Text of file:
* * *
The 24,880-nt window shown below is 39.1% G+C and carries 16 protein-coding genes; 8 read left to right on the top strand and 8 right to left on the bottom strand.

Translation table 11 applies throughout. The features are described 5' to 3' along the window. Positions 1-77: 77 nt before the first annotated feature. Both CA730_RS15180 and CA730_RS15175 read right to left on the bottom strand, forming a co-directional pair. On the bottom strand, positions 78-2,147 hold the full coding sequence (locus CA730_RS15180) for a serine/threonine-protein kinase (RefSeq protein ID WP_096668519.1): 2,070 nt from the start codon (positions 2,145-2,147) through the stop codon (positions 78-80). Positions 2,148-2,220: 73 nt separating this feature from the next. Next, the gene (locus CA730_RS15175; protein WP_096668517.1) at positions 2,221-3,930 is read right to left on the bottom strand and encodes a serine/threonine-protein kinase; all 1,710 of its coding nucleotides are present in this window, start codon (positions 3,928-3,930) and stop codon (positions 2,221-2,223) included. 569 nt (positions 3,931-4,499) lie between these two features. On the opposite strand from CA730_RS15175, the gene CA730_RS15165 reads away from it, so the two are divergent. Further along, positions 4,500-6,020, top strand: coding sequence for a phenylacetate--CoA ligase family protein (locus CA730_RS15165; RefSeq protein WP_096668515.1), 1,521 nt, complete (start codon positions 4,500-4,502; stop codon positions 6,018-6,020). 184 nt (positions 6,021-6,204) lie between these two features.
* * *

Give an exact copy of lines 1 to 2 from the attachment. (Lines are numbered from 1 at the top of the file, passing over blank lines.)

The 24,880-nt window shown below is 39.1% G+C and carries 16 protein-coding genes; 8 read left to right on the top strand and 8 right to left on the bottom strand.

Translation table 11 applies throughout. The features are described 5' to 3' along the window. Positions 1-77: 77 nt before the first annotated feature. Both CA730_RS15180 and CA730_RS15175 read right to left on the bottom strand, forming a co-directional pair. On the bottom strand, positions 78-2,147 hold the full coding sequence (locus CA730_RS15180) for a serine/threonine-protein kinase (RefSeq protein ID WP_096668519.1): 2,070 nt from the start codon (positions 2,145-2,147) through the stop codon (positions 78-80). Positions 2,148-2,220: 73 nt separating this feature from the next. Next, the gene (locus CA730_RS15175; protein WP_096668517.1) at positions 2,221-3,930 is read right to left on the bottom strand and encodes a serine/threonine-protein kinase; all 1,710 of its coding nucleotides are present in this window, start codon (positions 3,928-3,930) and stop codon (positions 2,221-2,223) included. 569 nt (positions 3,931-4,499) lie between these two features. On the opposite strand from CA730_RS15175, the gene CA730_RS15165 reads away from it, so the two are divergent. Further along, positions 4,500-6,020, top strand: coding sequence for a phenylacetate--CoA ligase family protein (locus CA730_RS15165; RefSeq protein WP_096668515.1), 1,521 nt, complete (start codon positions 4,500-4,502; stop codon positions 6,018-6,020). 184 nt (positions 6,021-6,204) lie between these two features.